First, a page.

In a July 31, 2009, article in Newsday, columnist John Jeansonne inquires about how long athletic departments can sustain the exorbitant spending for elaborate facilities, travel, large rosters sizes, and other costs in support of college football. Jeansonne prsents the argument that with less money to go around these days, but no less demand for diversified athletic opportunity by both male and female students, something has got to give.
Penn State University professor and researcher John Cheslock, who is leading the Knight Commission on Intercollegiate Athletics’ efforts to study the finances of college athletics, is quoted as stating: “One thing I can say with some confidence is that we see really substantial growth in the percentage of expenditures [on football], year-to-year, and because of that, you won’t have as much subsidy for the other sports. The pressures to succeed, to win, are so high, and you have alumni with really strong feelings, these powerful interest groups, just like you see in politics. I think, sometimes, some benefits [of big-time college sports] are overstated, but the individual athletic director and president face severe pressure to compete and win. They don’t want to say there are negatives to doing this, and I think a lot of them would be fired quickly if they did.”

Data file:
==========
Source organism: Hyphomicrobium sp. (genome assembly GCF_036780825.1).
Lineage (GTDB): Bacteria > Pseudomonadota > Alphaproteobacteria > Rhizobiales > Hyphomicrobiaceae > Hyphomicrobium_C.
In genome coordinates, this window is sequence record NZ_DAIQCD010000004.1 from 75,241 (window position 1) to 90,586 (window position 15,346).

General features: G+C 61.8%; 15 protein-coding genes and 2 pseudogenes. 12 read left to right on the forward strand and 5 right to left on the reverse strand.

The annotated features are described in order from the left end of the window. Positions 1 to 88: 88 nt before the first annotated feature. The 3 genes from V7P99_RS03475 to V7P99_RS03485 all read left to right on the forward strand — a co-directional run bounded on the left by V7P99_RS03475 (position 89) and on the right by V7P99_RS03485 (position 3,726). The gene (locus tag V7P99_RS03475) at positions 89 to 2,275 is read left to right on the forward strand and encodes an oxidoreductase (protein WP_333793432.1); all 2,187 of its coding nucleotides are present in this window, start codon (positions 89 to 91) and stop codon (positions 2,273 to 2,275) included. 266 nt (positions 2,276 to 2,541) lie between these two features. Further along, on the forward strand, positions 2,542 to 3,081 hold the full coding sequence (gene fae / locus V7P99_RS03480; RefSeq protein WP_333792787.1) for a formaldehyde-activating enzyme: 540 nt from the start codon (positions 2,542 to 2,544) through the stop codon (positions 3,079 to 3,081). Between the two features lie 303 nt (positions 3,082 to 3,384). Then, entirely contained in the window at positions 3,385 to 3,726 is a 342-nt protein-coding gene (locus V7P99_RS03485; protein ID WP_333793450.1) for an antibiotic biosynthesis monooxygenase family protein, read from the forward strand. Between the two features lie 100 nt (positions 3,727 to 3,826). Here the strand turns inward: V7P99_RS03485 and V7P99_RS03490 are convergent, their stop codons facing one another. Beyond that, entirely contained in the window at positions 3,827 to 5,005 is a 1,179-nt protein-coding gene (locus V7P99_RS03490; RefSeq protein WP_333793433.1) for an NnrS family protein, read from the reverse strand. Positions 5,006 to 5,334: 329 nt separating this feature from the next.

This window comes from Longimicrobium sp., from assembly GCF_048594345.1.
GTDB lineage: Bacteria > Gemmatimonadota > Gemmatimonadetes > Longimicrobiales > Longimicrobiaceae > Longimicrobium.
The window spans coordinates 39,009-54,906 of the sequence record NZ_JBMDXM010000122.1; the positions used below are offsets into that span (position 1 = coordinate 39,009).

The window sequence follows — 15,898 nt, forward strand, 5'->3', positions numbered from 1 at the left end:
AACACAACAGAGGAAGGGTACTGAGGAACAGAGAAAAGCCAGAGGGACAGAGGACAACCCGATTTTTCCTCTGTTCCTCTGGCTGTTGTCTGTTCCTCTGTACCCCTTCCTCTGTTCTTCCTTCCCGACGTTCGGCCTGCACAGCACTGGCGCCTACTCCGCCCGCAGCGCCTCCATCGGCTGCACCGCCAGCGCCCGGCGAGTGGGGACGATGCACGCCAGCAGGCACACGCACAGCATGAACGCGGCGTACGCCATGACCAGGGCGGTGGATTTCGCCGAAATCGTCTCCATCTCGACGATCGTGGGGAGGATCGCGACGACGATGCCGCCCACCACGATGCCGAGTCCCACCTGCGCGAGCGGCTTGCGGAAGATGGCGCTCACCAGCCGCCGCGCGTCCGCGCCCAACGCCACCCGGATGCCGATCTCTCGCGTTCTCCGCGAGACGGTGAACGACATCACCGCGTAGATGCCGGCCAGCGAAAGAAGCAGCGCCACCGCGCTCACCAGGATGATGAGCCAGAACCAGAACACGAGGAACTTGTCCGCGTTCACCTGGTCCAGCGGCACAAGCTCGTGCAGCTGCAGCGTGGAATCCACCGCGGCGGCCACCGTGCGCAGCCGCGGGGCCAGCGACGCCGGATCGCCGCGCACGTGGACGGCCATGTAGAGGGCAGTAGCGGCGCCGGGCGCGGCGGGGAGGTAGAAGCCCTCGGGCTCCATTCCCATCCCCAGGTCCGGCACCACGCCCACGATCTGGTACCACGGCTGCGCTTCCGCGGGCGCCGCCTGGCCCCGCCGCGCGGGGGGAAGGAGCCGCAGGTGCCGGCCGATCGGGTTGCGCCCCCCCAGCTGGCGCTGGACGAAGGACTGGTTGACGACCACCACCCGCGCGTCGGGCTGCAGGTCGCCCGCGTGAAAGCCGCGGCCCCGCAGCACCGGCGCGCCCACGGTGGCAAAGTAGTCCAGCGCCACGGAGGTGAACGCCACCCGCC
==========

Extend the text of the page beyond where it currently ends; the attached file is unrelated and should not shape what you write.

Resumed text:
The article explains that the current economic climate is widening the gap between the haves and have-nots, with those college football programs that are not part of a significant television revenue contract, being forced to spend more money to compete at the expense of the needs of other sport teams, or potentially, other campus programs.